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Preschool Matters Today

Does State Pre-K Effectively Serve English Language Learners?

June 4, 2010
English Language Learners

As the population of young children changes, there has been an increase in research focusing on English Language Learners (ELLs). For The State of Preschool 2009 yearbook, data were collected on the number of ELLs in state-funded prekindergarten programs, support services for ELLs and their families, and whether or not programs identify having non-English speaking family members as a risk factor for eligibility.

Twenty-four out of 38 states (63 percent) with state-funded prekindergarten initiatives were able to report the number of ELL students in their programs. Of these states, Texas reported the largest number of ELLs enrolled in their pre-K program with more than 85,000 children, while West Virginia reported having only 26 ELLs enrolled. To see the other state-funded programs that were able to report ELL enrollment, click on the image below.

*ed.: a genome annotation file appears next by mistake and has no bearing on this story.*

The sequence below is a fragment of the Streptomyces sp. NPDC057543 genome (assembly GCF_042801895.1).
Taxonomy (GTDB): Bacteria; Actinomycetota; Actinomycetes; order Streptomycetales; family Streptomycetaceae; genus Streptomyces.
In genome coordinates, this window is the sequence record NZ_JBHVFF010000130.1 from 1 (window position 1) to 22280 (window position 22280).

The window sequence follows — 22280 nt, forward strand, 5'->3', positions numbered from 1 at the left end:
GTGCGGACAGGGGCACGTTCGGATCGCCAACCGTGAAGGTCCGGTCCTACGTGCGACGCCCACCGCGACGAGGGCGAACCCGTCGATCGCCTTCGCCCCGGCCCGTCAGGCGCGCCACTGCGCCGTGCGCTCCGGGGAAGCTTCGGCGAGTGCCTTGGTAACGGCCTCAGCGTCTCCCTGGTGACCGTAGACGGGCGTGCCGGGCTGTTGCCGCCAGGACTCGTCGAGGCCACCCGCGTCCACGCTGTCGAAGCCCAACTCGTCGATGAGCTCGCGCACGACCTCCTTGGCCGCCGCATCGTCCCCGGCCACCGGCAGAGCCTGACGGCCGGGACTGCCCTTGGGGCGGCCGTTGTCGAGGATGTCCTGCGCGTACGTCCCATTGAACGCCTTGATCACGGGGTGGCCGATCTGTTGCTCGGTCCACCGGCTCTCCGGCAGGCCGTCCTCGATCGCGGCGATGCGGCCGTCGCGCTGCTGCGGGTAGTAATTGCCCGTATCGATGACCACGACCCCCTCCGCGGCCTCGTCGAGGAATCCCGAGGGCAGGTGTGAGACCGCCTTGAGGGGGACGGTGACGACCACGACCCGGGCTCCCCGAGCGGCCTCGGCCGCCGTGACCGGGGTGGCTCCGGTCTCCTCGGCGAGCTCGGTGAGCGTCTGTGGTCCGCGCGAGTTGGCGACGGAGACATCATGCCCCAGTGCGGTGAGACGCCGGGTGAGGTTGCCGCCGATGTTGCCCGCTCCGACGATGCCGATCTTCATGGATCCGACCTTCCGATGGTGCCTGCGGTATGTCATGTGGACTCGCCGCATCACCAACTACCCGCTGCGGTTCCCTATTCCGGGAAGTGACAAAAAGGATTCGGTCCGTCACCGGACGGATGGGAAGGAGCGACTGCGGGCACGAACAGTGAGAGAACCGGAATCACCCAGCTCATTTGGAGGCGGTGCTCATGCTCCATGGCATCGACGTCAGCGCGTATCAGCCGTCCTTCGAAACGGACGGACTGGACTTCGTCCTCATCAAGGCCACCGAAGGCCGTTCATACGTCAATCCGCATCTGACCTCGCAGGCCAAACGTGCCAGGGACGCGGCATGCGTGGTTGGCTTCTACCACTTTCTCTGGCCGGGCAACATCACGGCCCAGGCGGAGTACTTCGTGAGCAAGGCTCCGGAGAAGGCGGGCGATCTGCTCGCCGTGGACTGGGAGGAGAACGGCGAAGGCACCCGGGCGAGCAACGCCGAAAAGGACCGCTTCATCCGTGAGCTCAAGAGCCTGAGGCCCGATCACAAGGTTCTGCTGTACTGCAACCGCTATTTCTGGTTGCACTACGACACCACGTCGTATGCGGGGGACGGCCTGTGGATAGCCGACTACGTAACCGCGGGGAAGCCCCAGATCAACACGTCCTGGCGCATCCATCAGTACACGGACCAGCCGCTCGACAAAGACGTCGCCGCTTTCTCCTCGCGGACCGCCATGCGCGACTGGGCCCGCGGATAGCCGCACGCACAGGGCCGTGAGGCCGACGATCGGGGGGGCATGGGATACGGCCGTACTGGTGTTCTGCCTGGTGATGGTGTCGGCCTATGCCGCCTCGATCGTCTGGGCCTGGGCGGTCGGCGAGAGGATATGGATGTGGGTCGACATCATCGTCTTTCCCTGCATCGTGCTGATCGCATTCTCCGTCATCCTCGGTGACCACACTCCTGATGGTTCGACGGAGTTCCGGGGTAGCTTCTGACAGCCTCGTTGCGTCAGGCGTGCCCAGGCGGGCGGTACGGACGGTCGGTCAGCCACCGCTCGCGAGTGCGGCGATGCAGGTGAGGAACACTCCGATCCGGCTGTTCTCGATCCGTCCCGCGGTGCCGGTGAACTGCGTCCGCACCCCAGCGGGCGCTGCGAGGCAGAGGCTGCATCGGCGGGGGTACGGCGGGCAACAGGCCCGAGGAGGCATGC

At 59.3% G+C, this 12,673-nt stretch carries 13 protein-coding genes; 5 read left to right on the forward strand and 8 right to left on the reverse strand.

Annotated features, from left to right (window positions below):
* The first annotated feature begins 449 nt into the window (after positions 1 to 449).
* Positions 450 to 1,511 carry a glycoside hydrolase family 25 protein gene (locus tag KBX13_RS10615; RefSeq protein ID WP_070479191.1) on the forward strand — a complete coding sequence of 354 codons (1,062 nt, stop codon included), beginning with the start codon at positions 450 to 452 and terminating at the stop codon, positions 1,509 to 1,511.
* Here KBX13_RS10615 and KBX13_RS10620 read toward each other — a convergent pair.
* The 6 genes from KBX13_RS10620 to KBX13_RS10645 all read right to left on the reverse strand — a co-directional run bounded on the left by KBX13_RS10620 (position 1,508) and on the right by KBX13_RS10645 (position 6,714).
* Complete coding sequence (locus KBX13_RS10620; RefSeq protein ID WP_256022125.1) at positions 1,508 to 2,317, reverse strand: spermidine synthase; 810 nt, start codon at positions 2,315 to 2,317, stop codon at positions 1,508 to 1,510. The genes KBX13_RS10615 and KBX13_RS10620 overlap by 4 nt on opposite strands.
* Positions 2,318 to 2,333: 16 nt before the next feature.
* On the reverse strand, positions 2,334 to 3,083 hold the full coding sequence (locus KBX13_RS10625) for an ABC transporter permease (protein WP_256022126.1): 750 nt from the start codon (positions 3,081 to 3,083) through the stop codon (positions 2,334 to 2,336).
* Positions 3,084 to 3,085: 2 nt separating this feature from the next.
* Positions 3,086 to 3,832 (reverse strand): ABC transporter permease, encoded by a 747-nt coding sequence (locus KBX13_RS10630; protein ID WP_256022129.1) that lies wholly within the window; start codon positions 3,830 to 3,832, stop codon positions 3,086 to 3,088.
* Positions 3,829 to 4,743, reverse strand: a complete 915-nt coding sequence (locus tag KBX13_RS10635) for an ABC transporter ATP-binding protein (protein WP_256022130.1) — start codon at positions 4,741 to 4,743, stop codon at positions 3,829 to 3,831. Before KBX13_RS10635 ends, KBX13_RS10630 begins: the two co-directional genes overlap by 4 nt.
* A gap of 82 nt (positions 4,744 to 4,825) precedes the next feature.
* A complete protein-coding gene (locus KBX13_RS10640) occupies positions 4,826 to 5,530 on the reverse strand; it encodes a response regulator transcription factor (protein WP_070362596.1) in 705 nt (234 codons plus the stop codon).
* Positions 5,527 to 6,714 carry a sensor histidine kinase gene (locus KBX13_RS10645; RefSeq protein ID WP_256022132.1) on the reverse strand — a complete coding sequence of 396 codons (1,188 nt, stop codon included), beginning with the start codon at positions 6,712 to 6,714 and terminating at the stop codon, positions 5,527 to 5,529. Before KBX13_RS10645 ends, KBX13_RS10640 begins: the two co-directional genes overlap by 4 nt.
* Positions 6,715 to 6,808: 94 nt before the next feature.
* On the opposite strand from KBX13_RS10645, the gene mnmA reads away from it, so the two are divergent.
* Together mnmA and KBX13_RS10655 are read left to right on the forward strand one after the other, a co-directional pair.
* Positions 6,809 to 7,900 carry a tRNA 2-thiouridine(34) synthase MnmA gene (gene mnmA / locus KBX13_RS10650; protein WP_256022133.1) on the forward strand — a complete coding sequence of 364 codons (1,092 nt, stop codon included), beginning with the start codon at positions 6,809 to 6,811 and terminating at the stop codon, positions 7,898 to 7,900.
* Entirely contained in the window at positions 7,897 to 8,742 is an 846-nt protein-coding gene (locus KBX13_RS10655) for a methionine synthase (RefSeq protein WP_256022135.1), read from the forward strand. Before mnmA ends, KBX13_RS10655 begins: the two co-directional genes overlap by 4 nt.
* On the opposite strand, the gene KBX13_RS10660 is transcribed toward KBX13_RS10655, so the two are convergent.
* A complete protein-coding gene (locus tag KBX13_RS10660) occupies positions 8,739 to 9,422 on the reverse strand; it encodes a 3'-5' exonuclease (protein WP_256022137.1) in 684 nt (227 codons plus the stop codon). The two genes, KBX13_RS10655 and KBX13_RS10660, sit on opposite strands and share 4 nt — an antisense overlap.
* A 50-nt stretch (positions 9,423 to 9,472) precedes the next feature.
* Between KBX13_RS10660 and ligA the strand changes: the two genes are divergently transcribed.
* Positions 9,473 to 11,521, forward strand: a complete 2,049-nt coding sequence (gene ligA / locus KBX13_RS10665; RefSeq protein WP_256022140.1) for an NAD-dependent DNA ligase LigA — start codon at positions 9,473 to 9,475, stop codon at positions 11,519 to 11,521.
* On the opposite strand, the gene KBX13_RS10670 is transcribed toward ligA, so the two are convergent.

During the 2008-2009 school year, 17 pre-K programs identify having non-English speaking family members as a risk factor used – in addition to income status – to determine eligibility. In addition, 31 pre-K initiatives in 24 states have at least one support service for ELLs and their families. Examples of these support services include permitting bilingual classes in pre-K, presenting information to parents in their primary language, or having translators available if children do not speak English. Nineteen initiatives in 16 states have policies that do not regulate services for ELLs.

For complete information on state-funded preschool programs, go to the 2009 Yearbook Interactive Database.

— Dale J. Epstein
Assistant Research Professor, NIEER

Yearbook ELL Data